For our April Fools’ joke, we envisioned what MobilityGPT – a kind of chatGPT for mobility – would look like: An AI-powered system that generates a transportation model for any city or region in the world as well as for any desired use case within seconds – just by typing in a description.  Is there something to this idea or is it just a joke?  We asked our CEO, Christian U. Haas, if and to what extent PTV already uses AI-technology.

Christian, how realistic is ModelGPT?

Christian: The story was over the top but has realistic aspects. First of all, the revolutionary and super-fast technology to automize the building of standardized transport models does already exist: With Model2Go, basic transportation models can be set up for any given city or region worldwide within just a few days – a process that takes months manually and requires lots off knowhow and resources.

PTV Model2Go

Since summer 2022, when we  launched this automated technology, numerous customers are reaching out in order to try and work with it. What we learn is, that this technology brings a significant change to their work.  It drastically reduces the time, effort, and cost of model-building, making model-based decisions viable even for small projects. Additionally, Model2Go is empowered by Machine Learning (ML) and Big Data sources. We are constantly developing Model2Go on this path. For example, structural data, jobs, inhabitants are also to be predicted with artificial intelligence, which will improve the results.

Is AI technology part of other PTV products too?

Christian: Absolutely. AI comes into play in numerous areas. We included it, e.g., in the field of recognizing and reconstructing the geographical distribution of travel demand. It also plays a major role for recognizing the mode of transport based on GPS data or trajectories. Depending on the data source, it can be hard to get details on the mode of travel.  For mobile device location-based services (LBS) we can tell that people have moved from A to B, but not how. This information is crucial, however, e.g., in modeling changing travel behavior on sustainable modes, for example. AI classification methods help improve these valuable data sets by synthesizing missing and additional characteristics.

What about intelligent traffic management?

Christian: Another important application area for sure. Our real-time traffic management solution PTV Optima combines machine learning techniques with dynamic traffic modeling. The ML algorithms are used for forecasting calculations and improving the accuracy of the model. Today’s mobility systems are becoming increasingly complex with all the different transport modes, new technologies and services. To orchestrate the interaction, it is necessary to not only get a coherent and detailed picture of the current traffic situation, but also being able to act in a predictive way. Our software not only provides live information on the current traffic situation, but also enables detailed traffic forecasts up to 60 minutes in advance. This enables traffic managers to react appropriately to both planned and unplanned events.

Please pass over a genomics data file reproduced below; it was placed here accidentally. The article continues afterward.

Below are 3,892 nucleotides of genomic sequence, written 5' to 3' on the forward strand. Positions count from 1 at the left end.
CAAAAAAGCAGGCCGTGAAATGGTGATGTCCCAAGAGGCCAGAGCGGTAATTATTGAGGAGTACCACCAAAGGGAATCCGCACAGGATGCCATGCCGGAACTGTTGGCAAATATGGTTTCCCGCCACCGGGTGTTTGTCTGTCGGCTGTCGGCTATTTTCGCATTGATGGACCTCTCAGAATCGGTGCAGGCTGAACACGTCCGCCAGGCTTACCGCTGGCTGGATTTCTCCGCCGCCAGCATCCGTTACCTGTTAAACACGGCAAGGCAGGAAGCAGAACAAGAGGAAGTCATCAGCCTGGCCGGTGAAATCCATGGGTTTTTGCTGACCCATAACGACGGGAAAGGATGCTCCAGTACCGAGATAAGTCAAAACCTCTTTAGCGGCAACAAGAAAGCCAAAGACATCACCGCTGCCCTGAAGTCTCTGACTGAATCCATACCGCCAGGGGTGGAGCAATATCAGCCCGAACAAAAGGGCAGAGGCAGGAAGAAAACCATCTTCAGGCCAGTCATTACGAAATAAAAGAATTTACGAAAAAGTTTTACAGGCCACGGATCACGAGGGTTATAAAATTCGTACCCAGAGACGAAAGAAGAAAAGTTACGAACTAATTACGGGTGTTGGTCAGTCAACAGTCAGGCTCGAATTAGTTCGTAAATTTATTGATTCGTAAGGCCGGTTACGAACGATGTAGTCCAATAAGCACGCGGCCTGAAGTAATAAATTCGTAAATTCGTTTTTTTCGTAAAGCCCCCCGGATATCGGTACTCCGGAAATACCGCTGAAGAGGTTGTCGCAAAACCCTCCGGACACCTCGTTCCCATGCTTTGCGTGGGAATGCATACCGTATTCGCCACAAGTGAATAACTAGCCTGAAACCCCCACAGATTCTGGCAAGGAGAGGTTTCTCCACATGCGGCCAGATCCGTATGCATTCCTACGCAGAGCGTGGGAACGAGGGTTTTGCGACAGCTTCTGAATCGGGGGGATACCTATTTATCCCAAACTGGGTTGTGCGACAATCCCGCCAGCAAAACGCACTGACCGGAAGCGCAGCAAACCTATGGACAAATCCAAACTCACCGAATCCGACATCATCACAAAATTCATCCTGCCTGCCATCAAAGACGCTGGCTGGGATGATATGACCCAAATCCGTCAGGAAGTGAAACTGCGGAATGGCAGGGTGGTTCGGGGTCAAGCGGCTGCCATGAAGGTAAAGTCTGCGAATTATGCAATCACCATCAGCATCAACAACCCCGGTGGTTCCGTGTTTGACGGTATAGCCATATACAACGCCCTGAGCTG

Here, too, we are constantly working on further developments – for example, we are using ML to point out to traffic operators that a specific area might need more attention. Machine Learning is also part of the new and automated process that generates meaningful alerts aimed to prevent dangerously congested situations, therefore increasing safety and smooth operation of road networks.

In transit networks, we work on ML techniques to propose mitigation actions when service disruptions occur due to vehicle breakdowns, unexpected congestion, and similar situations.

Can you reveal some insights on  projects, that base on AI …

Christian: We are part of the Mobility Data Space – the data sharing community brought to live by the German federal government.  For them we developed a use case to enable short-term forecasts of traffic volumes on selected stretches of the highway network, which is based on a specifically developed machine learning system that analyzes historical traffic patterns and compares them with current traffic conditions. Often, traffic volumes are still forecasted statically, without taking current traffic patterns into account. For municipalities, traffic management service providers or other mobility providers, this use case and the ability to manage traffic and demand in real time can deliver great added value.

A very exciting project is #transmove in Hamburg. In close cooperation with the Free and Hanseatic City of Hamburg (namely the Department of Roads, Bridges and Waters), KIT Karlsruhe and the industrial partner  Workplace Solutions GmbH (WPS) we are implementing an AI-supported software  that aims to enable smart and sustainable mobility forecasts (short and long term)  Hamburg strives to use the holistic approach not only to improve city-wide mobility, but also to reduce emissions. The exciting thing about it: The plan is to make this smart system available not only to mobility planners such as traffic control centers and thus to city/road/bike path planners, but also to citizens.

City of Hamburg

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